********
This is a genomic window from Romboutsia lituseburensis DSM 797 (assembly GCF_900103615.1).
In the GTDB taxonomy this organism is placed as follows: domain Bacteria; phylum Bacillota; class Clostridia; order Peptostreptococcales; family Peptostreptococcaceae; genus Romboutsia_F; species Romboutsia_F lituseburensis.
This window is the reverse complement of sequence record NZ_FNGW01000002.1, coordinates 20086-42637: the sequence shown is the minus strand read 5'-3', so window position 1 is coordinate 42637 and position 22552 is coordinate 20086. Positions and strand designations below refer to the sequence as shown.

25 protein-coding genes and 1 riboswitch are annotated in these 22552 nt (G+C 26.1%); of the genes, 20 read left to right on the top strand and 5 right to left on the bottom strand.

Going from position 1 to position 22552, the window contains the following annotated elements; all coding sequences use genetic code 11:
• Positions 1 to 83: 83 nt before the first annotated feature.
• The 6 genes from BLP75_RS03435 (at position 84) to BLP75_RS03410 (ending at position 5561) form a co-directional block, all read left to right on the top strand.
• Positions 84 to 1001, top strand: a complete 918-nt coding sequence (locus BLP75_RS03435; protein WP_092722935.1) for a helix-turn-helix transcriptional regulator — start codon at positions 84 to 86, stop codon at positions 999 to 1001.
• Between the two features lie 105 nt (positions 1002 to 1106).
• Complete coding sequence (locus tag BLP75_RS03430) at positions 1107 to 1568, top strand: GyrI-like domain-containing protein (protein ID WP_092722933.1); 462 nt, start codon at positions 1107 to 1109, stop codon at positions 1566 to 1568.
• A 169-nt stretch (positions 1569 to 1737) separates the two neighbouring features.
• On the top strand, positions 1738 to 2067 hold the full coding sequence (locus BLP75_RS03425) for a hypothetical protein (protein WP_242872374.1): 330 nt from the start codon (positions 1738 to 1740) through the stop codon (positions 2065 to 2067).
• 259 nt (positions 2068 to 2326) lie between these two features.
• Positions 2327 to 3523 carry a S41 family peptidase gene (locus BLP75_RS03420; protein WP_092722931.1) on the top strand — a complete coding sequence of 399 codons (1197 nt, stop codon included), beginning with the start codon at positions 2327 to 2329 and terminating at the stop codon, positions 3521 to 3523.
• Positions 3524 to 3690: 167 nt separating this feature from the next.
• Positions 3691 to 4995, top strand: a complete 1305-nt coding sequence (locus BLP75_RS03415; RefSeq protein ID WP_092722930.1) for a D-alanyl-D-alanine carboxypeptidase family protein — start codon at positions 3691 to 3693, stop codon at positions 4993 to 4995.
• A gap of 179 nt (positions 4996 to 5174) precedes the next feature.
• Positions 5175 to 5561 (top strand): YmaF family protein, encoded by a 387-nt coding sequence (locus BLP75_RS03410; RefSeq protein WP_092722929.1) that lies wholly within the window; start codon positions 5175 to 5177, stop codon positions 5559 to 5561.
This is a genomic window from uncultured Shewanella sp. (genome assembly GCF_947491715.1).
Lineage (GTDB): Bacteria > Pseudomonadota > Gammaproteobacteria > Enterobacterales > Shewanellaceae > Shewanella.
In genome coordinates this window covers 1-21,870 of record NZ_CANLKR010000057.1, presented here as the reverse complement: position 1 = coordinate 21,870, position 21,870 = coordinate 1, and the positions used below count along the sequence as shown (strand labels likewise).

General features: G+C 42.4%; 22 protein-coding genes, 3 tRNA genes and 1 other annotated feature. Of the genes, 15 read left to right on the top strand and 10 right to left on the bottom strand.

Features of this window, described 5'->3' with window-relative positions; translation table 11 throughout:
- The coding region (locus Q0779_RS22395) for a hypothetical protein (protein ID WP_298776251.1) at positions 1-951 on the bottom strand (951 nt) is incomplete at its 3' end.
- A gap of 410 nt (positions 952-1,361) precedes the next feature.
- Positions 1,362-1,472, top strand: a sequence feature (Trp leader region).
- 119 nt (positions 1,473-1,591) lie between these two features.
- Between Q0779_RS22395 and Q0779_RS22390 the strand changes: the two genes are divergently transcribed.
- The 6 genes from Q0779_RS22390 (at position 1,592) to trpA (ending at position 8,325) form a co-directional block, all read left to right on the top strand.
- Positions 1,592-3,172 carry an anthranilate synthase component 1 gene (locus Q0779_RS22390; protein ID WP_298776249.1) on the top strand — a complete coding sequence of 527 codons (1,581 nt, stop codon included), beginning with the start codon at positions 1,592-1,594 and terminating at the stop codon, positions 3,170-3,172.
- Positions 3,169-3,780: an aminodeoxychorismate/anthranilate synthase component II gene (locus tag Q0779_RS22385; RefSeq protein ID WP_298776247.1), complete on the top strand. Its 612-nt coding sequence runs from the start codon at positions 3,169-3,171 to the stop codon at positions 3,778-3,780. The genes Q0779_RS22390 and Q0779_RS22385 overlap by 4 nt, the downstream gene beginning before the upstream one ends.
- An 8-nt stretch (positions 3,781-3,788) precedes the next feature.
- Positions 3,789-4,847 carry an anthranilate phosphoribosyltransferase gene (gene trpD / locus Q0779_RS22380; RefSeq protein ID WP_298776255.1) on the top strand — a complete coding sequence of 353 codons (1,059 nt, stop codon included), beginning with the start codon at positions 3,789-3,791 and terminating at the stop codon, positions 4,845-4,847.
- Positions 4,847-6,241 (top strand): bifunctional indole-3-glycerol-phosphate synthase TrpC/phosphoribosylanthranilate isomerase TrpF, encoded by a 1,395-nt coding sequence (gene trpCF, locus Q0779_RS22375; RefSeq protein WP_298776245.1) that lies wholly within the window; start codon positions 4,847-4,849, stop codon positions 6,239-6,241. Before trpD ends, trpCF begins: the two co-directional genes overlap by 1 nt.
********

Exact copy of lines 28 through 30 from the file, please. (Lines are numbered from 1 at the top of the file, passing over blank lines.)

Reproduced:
- Between Q0779_RS22395 and Q0779_RS22390 the strand changes: the two genes are divergently transcribed.
- The 6 genes from Q0779_RS22390 (at position 1,592) to trpA (ending at position 8,325) form a co-directional block, all read left to right on the top strand.
- Positions 1,592-3,172 carry an anthranilate synthase component 1 gene (locus Q0779_RS22390; protein ID WP_298776249.1) on the top strand — a complete coding sequence of 527 codons (1,581 nt, stop codon included), beginning with the start codon at positions 1,592-1,594 and terminating at the stop codon, positions 3,170-3,172.